Abortions in Arizona: What's Next?

Arizona's abortion law has been up for debate since the United States Supreme Court ruled on Roe v. Wade repealed it and the law is in the hands of the states.

After the ruling, Arizona residents were unsure whether the state would return to its near-total 1864 abortion ban or fall back on a 15-week abortion ban signed into law by former Gov. Doug Ducey less than a month before the U.S. Supreme Court became judgment.

In December 2022, an Arizona appeals court ruled that the 15-week law can be interpreted consistent with the Territorial Act of 1864 – meaning abortions in Arizona could be performed before 15 weeks, or if necessary, life to save a pregnant person.

The debate surrounding abortion care was reignited in April 2024 when the Arizona Supreme Court ruled to ban almost all abortions.

In the following weeks, rallies on both sides of the issue took place throughout the valley, and legislators attempted to repeal the 1864 law several times before successfully doing so on May 1.

Gov. Katie Hobbs has told ABC15 multiple times that she will sign the repeal as soon as it reaches her desk. However, Arizonans will remain in legal limbo if Hobbs signs the repeal.

Even if Governor Hobbs signs the repeal, there will likely come a time when almost all abortions will be banned.

The Arizona Supreme Court has not yet issued its final order or mandate in Planned Parenthood of Arizona v. Mayes/Hazelrigg. This can be waived as early as May 13th. The law cannot be enforced until 45 days after the final resolution is issued. If the court issues its final order on May 13, the 1864 ban can be enforced on June 27.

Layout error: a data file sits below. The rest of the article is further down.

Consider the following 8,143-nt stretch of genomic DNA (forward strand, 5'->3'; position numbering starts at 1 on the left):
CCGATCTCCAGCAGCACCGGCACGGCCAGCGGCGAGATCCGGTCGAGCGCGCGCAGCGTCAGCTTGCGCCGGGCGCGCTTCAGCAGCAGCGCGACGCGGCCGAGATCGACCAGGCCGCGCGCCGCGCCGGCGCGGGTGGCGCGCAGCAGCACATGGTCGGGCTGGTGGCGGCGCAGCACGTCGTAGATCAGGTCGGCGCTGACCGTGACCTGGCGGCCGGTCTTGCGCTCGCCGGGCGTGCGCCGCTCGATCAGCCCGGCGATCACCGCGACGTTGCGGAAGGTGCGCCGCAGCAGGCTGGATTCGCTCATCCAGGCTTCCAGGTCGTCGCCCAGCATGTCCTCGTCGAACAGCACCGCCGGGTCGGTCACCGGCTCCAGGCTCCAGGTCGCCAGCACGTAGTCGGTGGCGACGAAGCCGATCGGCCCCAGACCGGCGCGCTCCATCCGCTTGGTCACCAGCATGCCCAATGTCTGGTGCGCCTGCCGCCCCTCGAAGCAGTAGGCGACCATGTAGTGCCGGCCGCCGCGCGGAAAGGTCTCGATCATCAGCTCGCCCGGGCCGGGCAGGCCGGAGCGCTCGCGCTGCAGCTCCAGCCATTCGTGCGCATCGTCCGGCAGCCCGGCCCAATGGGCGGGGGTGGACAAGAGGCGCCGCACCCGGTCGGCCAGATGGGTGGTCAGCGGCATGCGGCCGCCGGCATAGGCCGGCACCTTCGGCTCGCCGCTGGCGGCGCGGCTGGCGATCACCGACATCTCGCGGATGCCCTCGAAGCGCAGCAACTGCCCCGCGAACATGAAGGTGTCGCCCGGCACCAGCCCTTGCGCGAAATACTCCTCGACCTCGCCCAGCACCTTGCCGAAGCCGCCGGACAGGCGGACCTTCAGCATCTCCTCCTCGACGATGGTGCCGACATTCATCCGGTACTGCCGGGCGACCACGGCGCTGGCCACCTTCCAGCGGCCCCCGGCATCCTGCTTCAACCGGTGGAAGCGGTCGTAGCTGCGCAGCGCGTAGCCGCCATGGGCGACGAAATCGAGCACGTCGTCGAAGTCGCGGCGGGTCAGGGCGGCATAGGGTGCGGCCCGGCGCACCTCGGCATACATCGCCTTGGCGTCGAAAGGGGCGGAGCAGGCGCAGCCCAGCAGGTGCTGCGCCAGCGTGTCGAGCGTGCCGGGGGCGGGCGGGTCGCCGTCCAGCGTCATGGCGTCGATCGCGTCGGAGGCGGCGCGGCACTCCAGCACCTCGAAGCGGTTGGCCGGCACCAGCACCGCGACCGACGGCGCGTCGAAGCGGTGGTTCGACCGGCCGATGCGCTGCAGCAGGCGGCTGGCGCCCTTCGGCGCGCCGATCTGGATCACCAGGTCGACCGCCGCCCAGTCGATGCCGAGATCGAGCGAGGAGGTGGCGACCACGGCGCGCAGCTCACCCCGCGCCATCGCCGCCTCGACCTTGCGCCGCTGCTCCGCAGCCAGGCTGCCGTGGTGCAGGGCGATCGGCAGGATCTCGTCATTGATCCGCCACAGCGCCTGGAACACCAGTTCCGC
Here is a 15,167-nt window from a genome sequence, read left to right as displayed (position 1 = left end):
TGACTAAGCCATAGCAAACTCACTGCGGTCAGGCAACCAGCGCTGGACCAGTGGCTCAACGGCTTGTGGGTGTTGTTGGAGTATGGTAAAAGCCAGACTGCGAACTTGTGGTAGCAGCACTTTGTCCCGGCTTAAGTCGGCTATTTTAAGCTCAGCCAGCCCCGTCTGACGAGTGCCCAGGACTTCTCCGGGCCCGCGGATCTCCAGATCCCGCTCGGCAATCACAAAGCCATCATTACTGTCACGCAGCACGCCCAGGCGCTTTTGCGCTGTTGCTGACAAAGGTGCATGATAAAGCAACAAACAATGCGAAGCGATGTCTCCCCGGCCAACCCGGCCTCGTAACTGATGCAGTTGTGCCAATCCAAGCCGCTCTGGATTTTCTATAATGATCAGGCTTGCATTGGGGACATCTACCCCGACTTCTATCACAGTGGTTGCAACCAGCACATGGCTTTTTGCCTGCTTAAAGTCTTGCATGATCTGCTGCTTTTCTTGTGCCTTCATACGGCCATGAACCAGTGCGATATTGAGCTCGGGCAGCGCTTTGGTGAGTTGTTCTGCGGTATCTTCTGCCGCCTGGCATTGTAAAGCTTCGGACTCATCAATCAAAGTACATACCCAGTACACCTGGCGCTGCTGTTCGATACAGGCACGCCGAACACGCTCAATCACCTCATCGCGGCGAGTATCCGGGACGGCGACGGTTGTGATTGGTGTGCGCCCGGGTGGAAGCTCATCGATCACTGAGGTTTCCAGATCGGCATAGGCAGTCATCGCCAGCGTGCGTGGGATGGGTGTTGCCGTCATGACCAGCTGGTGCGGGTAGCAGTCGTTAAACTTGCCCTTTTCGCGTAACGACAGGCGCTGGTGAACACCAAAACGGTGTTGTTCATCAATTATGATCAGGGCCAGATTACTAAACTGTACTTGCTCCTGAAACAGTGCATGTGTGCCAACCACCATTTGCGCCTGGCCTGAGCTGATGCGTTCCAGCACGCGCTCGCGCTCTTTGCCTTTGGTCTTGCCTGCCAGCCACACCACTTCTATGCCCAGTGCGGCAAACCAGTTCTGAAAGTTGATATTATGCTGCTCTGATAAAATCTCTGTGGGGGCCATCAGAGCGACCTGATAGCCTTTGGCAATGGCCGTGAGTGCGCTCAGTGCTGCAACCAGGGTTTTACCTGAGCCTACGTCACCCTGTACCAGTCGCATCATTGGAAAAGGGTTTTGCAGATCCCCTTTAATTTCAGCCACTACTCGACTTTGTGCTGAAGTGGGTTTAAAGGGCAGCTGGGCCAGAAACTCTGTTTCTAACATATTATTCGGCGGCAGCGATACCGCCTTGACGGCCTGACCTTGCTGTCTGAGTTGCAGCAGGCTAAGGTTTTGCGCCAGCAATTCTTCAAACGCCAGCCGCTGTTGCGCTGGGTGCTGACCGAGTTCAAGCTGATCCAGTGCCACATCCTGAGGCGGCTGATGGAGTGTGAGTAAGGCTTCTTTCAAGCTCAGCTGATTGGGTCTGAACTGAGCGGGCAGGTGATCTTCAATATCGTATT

If signed by Governor Hobbs, the repeal will not take effect until 90 days after the end of the legislative session. It is not yet known when the meeting will end.

After the Arizona Senate voted to repeal the 1864 law, Planned Parenthood Arizona filed a petition with the Arizona Supreme Court asking the court not to issue a final order to bypass the period in which the law was suspended would come into force in 1864.

Attorney General Kris Mayes also filed a petition with the Arizona Supreme Court asking for a 90-day stay of the mandate in Planned Parenthood v. Hazelrigg. The motion was reportedly filed so that the AG's office would have more time to decide whether or not to ask the U.S. Supreme Court to review the state Supreme Court's decision.

If the Supreme Court rejects the petitions filed by Planned Parenthood Arizona and Mayes, almost all abortions could be illegal for months before the repeal takes effect.

Arizonans could also see an abortion measure on the ballot this November after a group collected 500,000 signatures. The group says it will know whether it will officially be on the ballot around August.

Anna Harden

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